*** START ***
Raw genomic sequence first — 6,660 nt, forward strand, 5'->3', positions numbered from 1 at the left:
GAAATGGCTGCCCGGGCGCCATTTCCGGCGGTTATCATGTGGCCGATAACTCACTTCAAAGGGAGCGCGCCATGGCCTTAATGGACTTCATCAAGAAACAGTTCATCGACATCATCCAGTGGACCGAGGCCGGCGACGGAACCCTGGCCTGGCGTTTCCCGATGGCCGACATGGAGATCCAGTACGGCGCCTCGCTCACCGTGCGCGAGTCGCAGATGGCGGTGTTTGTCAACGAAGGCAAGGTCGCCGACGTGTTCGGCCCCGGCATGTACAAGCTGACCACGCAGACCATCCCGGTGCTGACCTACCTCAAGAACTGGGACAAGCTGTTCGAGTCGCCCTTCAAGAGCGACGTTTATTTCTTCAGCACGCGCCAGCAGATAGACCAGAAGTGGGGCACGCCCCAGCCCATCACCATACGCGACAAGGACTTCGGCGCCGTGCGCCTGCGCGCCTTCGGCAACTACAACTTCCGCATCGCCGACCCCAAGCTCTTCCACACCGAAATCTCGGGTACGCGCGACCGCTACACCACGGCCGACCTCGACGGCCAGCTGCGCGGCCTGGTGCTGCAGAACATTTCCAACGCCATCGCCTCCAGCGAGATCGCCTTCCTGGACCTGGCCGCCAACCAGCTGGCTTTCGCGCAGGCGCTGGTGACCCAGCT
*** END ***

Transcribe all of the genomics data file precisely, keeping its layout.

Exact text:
Raw genomic sequence first — 6,660 nt, forward strand, 5'->3', positions numbered from 1 at the left:
GAAATGGCTGCCCGGGCGCCATTTCCGGCGGTTATCATGTGGCCGATAACTCACTTCAAAGGGAGCGCGCCATGGCCTTAATGGACTTCATCAAGAAACAGTTCATCGACATCATCCAGTGGACCGAGGCCGGCGACGGAACCCTGGCCTGGCGTTTCCCGATGGCCGACATGGAGATCCAGTACGGCGCCTCGCTCACCGTGCGCGAGTCGCAGATGGCGGTGTTTGTCAACGAAGGCAAGGTCGCCGACGTGTTCGGCCCCGGCATGTACAAGCTGACCACGCAGACCATCCCGGTGCTGACCTACCTCAAGAACTGGGACAAGCTGTTCGAGTCGCCCTTCAAGAGCGACGTTTATTTCTTCAGCACGCGCCAGCAGATAGACCAGAAGTGGGGCACGCCCCAGCCCATCACCATACGCGACAAGGACTTCGGCGCCGTGCGCCTGCGCGCCTTCGGCAACTACAACTTCCGCATCGCCGACCCCAAGCTCTTCCACACCGAAATCTCGGGTACGCGCGACCGCTACACCACGGCCGACCTCGACGGCCAGCTGCGCGGCCTGGTGCTGCAGAACATTTCCAACGCCATCGCCTCCAGCGAGATCGCCTTCCTGGACCTGGCCGCCAACCAGCTGGCTTTCGCGCAGGCGCTGGTGACCCAGCT